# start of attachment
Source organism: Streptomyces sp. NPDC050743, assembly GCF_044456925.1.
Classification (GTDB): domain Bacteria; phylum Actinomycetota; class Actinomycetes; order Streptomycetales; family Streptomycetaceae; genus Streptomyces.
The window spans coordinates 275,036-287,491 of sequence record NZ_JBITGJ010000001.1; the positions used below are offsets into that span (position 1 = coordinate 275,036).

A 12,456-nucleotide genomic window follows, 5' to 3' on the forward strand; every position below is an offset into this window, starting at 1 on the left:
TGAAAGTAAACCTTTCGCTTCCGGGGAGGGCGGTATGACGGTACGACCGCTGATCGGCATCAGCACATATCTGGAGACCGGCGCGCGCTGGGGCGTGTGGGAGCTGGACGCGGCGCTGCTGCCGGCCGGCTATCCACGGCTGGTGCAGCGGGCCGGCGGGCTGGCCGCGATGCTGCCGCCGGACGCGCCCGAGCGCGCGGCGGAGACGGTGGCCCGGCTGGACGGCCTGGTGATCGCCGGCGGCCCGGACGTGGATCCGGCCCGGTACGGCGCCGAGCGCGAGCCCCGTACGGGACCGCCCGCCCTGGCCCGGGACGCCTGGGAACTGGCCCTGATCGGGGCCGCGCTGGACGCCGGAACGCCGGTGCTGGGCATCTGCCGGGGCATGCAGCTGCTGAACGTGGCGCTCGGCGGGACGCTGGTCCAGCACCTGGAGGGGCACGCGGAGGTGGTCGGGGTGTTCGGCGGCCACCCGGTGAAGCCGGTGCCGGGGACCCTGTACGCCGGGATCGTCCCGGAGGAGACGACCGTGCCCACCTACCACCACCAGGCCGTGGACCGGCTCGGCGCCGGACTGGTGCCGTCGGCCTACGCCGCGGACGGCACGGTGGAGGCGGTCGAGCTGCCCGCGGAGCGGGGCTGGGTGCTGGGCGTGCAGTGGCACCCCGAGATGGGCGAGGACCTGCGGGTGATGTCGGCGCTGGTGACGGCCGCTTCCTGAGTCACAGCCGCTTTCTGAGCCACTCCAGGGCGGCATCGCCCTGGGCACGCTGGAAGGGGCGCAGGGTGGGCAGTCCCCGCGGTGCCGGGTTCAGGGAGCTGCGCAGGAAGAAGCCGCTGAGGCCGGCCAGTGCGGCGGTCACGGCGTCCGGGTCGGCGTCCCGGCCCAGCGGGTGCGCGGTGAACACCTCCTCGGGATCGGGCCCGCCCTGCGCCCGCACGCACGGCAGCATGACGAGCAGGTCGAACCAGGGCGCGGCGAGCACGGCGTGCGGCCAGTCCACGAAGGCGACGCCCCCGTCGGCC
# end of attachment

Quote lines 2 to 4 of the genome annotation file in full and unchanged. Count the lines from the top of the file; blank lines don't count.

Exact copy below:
Classification (GTDB): domain Bacteria; phylum Actinomycetota; class Actinomycetes; order Streptomycetales; family Streptomycetaceae; genus Streptomyces.
The window spans coordinates 275,036-287,491 of sequence record NZ_JBITGJ010000001.1; the positions used below are offsets into that span (position 1 = coordinate 275,036).

A 12,456-nucleotide genomic window follows, 5' to 3' on the forward strand; every position below is an offset into this window, starting at 1 on the left: